The roller-coaster offseason is how it all started for the 2022 Tampa Bay Bucs.
The Bucs’ offseason began when the Los Angeles Rams knocked them out of the playoffs in the Divisional Round. Speculation and assumptions began with this question: Where do the Bucs go from here?
We knew they’d lose more than just the game that ended hopes of repeating as Super Bowl champions. We knew players would leave the team or retire. We knew there would be coaching changes. Overall, we just knew the 2022 Bucs would look much different than the 2020-2021 versions. But in reality, what we thought we ‘knew’ would happen, didn’t really happen.
The roller coaster offseason is how it all started for the 2022 Tampa Bay Bucs.
The Retirement, Un-Retirement
“This is difficult for me to write, but here it goes: I am not going to make that competitive commitment anymore.”
Those were future Hall of Fame quarterback Tom Brady’s words when he announced his retirement back on Feb. 1, presumably ending a very successful 22-season career in the NFL. That immediately put the Bucs in the discussions of “what next?” at the position.
Many reports linked the Bucs to quarterbacks like Deshaun Watson, Jimmy Garoppolo, and Baker Mayfield, among others. Of course, their own in-house guys, Blaine Gabbert and second-year guy Kyle Trask, were names tossed around to take over at some point.
But as more and more time went by, uncertainty continued to mount. For a moment, the Bucs seemed content with moving forward with Gabbert steering the ship. There was no movement on any other fronts. That is until Brady decided he couldn’t stay away from the game and returned to Tampa Bay.
After nearly six weeks of living the retired life, the veteran quarterback announced he would be returning to the game of football for his 23rd season, and his third with the Bucs.
However, the drama continued for the Bucs.
The coaching changes … err, change
Offensive coordinator Byron Leftwich and defensive coordinator Todd Bowles were almost surely going to leave the Bucs for head coaching positions elsewhere in the NFL. Regarded as two of the top options following the 2021 NFL season for head coaching vacancies, Tampa Bay would have had to either promote from within or hire in from the outside.
None of that ever happened.
Instead, the coaching change came from the top. Head coach Bruce Arians announced he would be stepping down from that position and would move into a front office role. The sort of “out-of-nowhere” decision came a little over two weeks after Brady announced his return.
When Arians was initially brought in, it was believed he would coach for three seasons and hang it up. Well, three seasons came, and Arians went. After Arians’ departure, the Bucs promoted Bowles to head coach and kept the remainder of the coaching staff in place, including Leftwich as the offensive coordinator.
Player additions and subtractions
The Bucs were set to lose several key players during the 2022 offseason due to contract expirations. Big-name players like Ndamukong Suh, Jason Pierre-Paul, Carlton Davis, Ryan Jensen, Chris Godwin, Rob Gronkowski, and Leonard Fournette were all set to become free agents. Some did move on and found homes elsewhere, like safety Jordan Whitehead, running back Ronald Jones, tight end O.J. Howard and lineman Alex Cappa. Pierre-Paul and Suh also didn’t return, but never found new landing spots. On the plus side, the Bucs were able to retain top talents in Jensen, Fournette, Davis, and Godwin.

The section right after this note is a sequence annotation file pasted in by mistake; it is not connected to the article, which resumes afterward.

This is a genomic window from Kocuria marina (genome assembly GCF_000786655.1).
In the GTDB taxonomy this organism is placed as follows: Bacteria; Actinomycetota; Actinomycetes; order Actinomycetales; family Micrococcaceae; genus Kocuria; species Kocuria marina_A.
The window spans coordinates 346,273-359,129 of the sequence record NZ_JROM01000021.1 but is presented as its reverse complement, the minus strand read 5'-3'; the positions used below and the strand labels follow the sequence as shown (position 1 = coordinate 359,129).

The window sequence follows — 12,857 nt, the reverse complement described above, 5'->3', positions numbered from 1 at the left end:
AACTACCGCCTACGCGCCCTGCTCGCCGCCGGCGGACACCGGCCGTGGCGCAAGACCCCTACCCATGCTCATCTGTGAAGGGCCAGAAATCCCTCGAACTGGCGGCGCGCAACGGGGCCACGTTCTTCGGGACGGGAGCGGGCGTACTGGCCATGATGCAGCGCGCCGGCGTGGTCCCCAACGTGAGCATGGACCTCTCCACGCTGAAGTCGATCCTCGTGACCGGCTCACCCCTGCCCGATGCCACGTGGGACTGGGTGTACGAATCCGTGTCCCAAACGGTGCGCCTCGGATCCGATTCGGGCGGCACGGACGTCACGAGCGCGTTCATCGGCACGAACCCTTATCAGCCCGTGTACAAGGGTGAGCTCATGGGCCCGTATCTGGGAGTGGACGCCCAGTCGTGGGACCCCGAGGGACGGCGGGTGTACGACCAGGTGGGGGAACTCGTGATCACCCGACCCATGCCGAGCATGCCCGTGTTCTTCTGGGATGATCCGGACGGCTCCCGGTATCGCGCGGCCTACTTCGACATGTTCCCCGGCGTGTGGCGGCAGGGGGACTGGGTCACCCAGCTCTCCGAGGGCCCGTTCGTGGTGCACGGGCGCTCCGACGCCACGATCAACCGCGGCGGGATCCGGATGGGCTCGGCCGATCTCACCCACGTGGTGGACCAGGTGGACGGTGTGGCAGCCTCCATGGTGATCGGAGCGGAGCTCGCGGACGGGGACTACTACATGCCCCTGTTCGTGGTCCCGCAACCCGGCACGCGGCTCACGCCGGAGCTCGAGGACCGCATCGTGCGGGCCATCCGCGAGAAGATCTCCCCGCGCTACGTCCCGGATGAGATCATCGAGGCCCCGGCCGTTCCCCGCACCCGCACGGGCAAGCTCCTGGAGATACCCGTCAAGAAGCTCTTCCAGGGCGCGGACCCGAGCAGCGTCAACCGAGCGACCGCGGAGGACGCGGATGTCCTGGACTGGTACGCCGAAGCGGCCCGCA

Tampa Bay didn’t stop at bringing back some of their own. They also looked outside the organization. Bucs general manager Jason Licht worked the phones during free agency to sign players who could come in and immediately make an impact in their own respective ways. The Bucs signed wide receiver Russell Gage, veteran guard Shaq Mason, safety Keanu Neal and defensive back Logan Ryan, among others. Oh, and they also added beastly defensive lineman Akiem Hicks out of Chicago as they entered the month of June.
If the free agent additions weren’t enough, the Bucs were wise with their draft selections this past April. Licht and his talent scouts maneuvered throughout their draft board to make wise decisions with trades and selections. The Bucs addressed key positions with the selections of defensive lineman Logan Hall, guard Luke Goedeke, running back Rachaad White, and tight end Cade Otton. In the later rounds, cornerback Zyon McCollum tight end Ko Kieft would provide depth at their respective positions and serve as role players on special teams.
And of course, what would be a Bucs draft without drafting a kicker? Tampa Bay selected punter Jake Camarda in the fourth round. That led to the eventual release of punter Bradley Pinion a few months after.
The “Real” Retirement(s)
The “R” word hovered over the Bucs at the very onset of the offseason when there was speculation surrounding Brady’s potential decision to leave the game. When Brady announced his initial decision to retire, so too did veteran guard Ali Marpet — which was an even bigger shock to everyone in and out of Tampa Bay. At just 28 years old, Marpet decided to call it quits early on after many successful seasons in the league. And there was no changing his mind, even after Brady decided to return.
Another big announcement was Rob Gronkowski’s decision to hang it up. The difference was that Gronk’s decision to retire didn’t come early on in the offseason. He waited until the time was right for him to call it a career in June. Despite just playing two seasons with the Bucs, his contributions proved to be impactful, and he remained a top target for Brady like he was during their time together in New England, helping the Bucs win a Super Bowl.
Like Marpet, not even the return of his good friend as the Bucs’ signal caller changed Gronkowski’s mind about retirement.
The 33-year-old’s decision was the last major drama-filled news item to end Tampa Bay’s roller-coaster offseason ahead of camp.